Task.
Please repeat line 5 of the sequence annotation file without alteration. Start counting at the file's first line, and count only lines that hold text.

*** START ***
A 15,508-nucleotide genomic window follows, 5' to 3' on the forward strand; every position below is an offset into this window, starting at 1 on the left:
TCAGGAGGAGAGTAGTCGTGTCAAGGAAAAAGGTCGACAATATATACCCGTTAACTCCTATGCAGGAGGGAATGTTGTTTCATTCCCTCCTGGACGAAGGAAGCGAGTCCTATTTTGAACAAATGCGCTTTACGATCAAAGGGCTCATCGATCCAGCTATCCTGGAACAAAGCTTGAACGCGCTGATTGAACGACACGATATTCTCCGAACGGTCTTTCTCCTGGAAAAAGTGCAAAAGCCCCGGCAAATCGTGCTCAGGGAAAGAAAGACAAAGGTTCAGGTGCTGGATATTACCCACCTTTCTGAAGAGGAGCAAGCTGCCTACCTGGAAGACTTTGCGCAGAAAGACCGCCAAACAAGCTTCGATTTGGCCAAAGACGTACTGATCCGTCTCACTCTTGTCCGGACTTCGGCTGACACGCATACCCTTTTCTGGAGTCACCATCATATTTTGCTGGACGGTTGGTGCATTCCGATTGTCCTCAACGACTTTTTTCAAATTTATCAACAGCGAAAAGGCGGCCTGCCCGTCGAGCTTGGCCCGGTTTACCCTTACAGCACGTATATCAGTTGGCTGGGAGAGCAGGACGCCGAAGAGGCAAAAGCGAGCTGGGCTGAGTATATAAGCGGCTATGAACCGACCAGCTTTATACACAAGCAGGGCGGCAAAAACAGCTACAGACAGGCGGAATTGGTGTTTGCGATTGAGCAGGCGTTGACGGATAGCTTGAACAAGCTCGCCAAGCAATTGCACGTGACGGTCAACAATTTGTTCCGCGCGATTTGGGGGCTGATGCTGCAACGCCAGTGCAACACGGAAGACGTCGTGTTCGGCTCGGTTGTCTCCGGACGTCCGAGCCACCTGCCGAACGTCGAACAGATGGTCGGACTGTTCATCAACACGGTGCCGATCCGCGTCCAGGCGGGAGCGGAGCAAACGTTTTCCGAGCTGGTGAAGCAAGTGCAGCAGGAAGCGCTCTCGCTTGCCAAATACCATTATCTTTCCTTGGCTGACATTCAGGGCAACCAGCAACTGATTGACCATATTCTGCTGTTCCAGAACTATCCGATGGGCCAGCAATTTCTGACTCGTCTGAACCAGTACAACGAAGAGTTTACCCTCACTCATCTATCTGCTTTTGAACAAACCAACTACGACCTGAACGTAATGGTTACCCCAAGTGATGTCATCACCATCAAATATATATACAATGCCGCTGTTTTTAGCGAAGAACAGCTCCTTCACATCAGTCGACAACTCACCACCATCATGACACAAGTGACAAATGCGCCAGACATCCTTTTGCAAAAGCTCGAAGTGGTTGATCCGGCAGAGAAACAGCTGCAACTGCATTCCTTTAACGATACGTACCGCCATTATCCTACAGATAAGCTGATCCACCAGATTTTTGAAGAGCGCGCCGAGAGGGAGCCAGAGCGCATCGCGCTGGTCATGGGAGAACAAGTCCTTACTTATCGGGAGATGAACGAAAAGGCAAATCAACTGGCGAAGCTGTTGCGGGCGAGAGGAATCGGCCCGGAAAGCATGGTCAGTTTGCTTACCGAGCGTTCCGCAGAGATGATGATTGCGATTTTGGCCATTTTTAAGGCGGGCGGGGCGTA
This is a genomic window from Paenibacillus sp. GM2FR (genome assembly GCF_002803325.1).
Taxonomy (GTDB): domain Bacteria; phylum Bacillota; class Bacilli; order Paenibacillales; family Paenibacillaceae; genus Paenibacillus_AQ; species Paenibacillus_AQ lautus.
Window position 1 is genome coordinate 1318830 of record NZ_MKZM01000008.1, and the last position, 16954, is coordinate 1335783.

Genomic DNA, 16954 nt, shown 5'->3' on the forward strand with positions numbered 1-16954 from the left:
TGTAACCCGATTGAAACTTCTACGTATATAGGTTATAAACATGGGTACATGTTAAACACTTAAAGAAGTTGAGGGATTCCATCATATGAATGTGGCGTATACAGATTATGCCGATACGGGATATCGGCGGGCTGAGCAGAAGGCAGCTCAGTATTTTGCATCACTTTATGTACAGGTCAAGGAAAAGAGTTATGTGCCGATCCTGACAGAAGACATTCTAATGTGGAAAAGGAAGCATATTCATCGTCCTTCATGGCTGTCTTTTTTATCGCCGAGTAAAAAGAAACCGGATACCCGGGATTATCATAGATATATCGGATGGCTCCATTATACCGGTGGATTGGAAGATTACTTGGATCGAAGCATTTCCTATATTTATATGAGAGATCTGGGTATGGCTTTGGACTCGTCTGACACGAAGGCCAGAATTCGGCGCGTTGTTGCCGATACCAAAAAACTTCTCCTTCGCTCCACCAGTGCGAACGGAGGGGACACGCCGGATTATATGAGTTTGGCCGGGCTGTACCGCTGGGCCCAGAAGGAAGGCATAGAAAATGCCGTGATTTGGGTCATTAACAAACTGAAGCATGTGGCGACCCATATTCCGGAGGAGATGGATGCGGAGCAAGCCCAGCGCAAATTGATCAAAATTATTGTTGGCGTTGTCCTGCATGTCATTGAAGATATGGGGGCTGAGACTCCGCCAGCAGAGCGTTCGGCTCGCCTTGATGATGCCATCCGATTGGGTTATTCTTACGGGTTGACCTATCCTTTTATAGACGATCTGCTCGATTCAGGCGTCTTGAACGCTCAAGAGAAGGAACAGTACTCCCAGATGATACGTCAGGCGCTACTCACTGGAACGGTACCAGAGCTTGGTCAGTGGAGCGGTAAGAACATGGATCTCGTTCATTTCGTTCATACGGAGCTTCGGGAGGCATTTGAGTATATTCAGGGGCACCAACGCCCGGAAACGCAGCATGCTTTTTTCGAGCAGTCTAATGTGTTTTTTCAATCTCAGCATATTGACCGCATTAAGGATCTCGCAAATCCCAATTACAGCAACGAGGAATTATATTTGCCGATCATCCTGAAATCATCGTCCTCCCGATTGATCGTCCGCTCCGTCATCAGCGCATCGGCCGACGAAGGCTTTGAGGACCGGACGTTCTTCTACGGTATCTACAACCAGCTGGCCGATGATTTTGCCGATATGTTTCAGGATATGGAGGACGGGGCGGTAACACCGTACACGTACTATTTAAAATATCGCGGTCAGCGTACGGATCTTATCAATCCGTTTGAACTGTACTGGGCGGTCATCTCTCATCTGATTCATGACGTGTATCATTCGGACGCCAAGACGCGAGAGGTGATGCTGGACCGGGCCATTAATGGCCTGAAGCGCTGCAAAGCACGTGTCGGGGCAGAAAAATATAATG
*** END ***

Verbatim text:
Window position 1 is genome coordinate 1318830 of record NZ_MKZM01000008.1, and the last position, 16954, is coordinate 1335783.